Full steam ahead for Shelly Bay as High Court dismisses legal challenge
April 9th, 2018
A legal challenge against $500 million development plans for Shelly Bay in Wellington has been dismissed by the High Court.
But the gloves are not off yet as the group behind the challenge considers its appeal options.
Local interest group Enterprise Miramar Peninsula went to the High Court in Wellington last month to challenge the consents granted for the project.
The Wellington Company and the Port Nicholson Block Settlement Trust (PNBST) plan to develop the Miramar Peninsula site with hotels, 350 apartments and townhouses, a rest home, a ferry terminal, a marina and a cable car link to Mt Crawford.
Among the grounds for the legal challenge were alleged conflict of interest and a claimed appearance of bias on the part of Wellington City Council, which owned some of the land at Shelly Bay, across the harbour from central Wellington.
Monday morning’s court decision dismissed the group’s application for a judicial review and decided the council did everything by the book.
Thomas Wutzler from Enterprise Miramar said the High Court decision was long and the group planed to carefully consider it before making any decisions on what action it should take in response to the court’s decision.
It continued to believe the development at Shelly Bay was not what was anticipated by the special housing legislation used to grant the resource consents.
Wellington Company director Ian Cassels said it would be full steam ahead for the development, which he previously likened to Sausalito in San Francisco Bay.
“I always had confidence in the good sense of the justice system. I am grateful we can now just get on with it. It has been a long and frustrating process.”
The capital was falling behind the rest of the world because there were too many negatives in society holding back developments, he said.
Shelly Bay would be “fantastic” for Wellington, and he already had many expressions of interest from prospective buyers for the development’s dwellings.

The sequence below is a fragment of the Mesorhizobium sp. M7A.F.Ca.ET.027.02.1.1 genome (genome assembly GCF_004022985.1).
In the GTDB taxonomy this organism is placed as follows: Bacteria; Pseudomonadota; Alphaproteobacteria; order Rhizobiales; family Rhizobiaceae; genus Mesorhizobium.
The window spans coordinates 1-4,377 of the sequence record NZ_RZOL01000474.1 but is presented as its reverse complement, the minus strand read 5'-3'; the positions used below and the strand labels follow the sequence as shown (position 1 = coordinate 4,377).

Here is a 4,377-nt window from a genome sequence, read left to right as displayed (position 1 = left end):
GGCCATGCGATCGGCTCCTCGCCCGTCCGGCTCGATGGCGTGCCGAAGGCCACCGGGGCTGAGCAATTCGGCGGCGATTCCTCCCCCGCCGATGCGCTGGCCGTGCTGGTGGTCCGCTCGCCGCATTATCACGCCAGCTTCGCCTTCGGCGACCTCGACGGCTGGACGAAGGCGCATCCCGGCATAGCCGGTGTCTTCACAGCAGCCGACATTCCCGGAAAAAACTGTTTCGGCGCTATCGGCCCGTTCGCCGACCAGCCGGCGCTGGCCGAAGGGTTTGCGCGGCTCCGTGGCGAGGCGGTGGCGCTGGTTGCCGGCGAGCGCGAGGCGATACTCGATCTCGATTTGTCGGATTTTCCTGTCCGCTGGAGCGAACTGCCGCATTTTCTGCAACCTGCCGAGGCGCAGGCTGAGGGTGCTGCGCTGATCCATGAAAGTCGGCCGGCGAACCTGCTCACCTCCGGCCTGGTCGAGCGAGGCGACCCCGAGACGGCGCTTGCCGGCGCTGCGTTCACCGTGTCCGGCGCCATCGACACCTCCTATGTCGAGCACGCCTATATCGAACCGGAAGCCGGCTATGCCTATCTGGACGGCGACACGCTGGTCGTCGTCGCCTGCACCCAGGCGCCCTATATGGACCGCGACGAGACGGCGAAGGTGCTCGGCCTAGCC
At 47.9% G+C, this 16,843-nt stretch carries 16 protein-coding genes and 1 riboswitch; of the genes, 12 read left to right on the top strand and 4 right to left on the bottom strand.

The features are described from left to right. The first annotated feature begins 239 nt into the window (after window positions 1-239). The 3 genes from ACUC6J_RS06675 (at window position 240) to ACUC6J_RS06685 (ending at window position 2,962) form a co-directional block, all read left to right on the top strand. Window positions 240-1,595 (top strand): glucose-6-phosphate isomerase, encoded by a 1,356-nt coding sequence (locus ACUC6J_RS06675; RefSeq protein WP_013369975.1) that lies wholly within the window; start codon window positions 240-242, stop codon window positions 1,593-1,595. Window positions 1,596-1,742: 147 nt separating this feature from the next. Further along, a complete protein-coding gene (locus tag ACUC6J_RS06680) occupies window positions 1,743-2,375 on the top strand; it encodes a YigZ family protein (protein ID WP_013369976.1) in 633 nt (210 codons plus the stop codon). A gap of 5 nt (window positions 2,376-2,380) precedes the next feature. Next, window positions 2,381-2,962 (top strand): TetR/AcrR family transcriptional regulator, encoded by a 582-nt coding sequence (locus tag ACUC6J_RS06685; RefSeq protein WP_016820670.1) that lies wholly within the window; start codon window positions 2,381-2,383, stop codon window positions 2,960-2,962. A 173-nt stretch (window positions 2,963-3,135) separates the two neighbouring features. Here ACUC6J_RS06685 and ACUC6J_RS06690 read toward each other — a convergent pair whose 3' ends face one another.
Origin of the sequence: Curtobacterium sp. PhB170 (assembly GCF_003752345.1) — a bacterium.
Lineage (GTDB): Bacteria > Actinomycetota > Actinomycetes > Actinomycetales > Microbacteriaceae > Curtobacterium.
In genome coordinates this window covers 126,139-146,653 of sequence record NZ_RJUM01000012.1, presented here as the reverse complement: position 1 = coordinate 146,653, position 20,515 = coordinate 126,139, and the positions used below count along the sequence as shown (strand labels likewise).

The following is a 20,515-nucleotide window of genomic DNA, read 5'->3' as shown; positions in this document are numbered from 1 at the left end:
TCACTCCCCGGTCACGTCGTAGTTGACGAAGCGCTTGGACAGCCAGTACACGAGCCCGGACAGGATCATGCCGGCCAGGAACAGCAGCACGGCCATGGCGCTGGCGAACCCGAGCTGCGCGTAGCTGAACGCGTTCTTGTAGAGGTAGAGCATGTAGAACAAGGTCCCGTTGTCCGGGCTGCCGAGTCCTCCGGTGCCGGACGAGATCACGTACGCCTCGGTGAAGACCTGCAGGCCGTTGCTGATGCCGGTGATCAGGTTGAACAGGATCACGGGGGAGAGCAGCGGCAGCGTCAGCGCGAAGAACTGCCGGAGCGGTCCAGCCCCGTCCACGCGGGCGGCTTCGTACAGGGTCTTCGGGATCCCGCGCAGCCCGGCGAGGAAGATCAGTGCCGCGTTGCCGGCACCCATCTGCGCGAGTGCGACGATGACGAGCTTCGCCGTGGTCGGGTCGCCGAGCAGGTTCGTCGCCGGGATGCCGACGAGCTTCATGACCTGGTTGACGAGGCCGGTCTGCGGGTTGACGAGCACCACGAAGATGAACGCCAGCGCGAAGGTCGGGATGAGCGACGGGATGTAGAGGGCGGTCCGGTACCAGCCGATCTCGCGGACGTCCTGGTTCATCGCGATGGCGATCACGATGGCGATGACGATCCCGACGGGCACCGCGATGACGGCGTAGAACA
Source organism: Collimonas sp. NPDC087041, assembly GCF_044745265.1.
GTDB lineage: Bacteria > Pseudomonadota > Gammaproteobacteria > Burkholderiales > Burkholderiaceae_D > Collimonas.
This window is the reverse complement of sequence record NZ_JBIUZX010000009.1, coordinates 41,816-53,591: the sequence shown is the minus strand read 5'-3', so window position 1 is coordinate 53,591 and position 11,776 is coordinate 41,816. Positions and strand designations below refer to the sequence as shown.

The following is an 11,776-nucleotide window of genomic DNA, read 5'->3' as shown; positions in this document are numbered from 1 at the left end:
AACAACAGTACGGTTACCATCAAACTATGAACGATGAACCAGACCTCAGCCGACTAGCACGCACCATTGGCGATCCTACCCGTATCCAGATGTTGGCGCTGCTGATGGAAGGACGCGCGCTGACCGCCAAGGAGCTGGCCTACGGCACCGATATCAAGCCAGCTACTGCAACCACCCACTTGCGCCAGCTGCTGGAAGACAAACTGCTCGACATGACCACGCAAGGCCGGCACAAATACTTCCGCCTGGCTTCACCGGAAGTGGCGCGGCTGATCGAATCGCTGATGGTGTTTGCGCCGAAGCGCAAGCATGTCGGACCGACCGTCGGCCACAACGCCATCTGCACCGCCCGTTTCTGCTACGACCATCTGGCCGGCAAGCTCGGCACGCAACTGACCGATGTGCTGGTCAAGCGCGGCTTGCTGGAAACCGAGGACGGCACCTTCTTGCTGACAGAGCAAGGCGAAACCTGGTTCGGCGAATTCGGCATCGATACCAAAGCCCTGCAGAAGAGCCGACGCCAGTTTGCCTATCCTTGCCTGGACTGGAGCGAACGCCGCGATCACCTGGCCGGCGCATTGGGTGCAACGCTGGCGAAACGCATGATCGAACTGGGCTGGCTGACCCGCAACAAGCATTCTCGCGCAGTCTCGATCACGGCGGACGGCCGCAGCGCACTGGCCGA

“I have no doubt this will be incredibly successful and increase the appeal for Wellington.”
PNBST chairman Wayne Mulligan said it was a “relief” they could now get on with the development.
“We see this as a great opportunity for all of Wellington. We believe we will create something very special and I look forward to working with the wider community on progressing this.”
Acting city council chief executive Kane Patena said the decision was a vindication of both the proposed development and of the council’s planning process.
“We were always confident the council had followed good process in terms of its procedures and its interpretation of legislation.”
The court accepted the council’s decisions were lawful and properly made.
There was no bias in its actions, and the processing of the consent was consistent with what the Housing Accords and Special Housing Areas Act (HASHAA) intended, he said.
The decision also confirmed the council had properly understood the need for sufficient and appropriate infrastructure.
Wellington Mayor Justin Lester said the development was exciting for Wellington, and the type of project the city needed to be getting on with.
“It’s [Shelly Bay] been in neglect for too many years, and I want it to be a destination for Wellington.
“I’m looking forward to working with local iwi and getting this project under way.”